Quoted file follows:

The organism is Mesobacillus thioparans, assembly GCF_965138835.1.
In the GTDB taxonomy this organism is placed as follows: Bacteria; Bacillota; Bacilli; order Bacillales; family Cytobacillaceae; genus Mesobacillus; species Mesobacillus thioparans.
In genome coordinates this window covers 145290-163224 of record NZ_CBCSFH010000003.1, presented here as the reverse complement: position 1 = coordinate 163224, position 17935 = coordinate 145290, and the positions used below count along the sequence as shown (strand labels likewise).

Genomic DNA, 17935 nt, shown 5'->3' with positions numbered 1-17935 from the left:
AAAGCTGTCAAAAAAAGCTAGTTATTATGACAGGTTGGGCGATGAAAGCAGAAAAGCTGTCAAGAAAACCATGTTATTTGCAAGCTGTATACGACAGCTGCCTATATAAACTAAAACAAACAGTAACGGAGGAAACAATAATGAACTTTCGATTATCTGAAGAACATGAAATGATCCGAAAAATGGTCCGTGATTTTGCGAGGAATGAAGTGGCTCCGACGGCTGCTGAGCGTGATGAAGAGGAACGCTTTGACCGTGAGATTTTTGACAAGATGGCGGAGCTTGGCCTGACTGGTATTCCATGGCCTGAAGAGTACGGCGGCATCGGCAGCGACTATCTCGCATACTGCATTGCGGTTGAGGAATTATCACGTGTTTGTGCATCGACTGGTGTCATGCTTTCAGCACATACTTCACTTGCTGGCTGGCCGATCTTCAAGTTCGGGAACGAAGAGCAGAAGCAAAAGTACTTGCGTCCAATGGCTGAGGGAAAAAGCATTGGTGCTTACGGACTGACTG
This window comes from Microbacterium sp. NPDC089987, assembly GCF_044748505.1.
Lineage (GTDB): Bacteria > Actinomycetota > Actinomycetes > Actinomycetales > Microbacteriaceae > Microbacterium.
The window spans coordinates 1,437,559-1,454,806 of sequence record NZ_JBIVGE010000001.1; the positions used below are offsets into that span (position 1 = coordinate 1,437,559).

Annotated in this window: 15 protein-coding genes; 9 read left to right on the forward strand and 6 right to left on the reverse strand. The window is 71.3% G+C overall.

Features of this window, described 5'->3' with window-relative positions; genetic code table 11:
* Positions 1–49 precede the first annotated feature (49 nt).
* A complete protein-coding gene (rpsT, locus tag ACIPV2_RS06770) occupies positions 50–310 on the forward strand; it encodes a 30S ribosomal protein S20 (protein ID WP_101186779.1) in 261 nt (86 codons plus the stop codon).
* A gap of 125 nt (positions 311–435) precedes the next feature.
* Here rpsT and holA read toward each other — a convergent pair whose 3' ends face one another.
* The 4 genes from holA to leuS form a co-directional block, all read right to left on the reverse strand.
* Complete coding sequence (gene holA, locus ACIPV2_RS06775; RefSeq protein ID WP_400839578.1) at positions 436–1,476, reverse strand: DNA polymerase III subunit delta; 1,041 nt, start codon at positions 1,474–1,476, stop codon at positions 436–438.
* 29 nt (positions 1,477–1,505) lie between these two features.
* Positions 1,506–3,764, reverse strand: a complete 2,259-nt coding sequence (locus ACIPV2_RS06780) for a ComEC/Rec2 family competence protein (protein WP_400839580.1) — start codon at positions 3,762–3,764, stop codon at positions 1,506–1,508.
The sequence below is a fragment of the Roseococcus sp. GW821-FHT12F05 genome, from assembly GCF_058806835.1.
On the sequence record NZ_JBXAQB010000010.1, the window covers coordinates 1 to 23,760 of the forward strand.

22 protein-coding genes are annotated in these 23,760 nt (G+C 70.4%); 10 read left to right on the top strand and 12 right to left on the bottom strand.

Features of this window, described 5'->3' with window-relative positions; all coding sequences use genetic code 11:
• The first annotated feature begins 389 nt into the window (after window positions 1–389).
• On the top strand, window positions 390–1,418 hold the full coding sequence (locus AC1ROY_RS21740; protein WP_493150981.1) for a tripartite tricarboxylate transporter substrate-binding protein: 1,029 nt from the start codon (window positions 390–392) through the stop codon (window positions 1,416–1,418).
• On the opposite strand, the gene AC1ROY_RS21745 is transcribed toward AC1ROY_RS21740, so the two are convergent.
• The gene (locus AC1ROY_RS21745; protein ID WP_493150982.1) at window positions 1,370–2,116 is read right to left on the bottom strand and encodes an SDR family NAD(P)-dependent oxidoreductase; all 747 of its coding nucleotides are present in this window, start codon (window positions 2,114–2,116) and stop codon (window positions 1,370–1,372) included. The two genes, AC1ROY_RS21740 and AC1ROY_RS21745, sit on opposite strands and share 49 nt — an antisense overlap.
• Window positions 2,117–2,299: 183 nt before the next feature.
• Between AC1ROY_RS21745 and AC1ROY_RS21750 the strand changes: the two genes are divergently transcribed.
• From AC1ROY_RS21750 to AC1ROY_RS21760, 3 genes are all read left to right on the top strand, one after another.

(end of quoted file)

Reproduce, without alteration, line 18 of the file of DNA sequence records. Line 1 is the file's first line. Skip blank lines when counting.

* Positions 1,506–3,764, reverse strand: a complete 2,259-nt coding sequence (locus ACIPV2_RS06780) for a ComEC/Rec2 family competence protein (protein WP_400839580.1) — start codon at positions 3,762–3,764, stop codon at positions 1,506–1,508.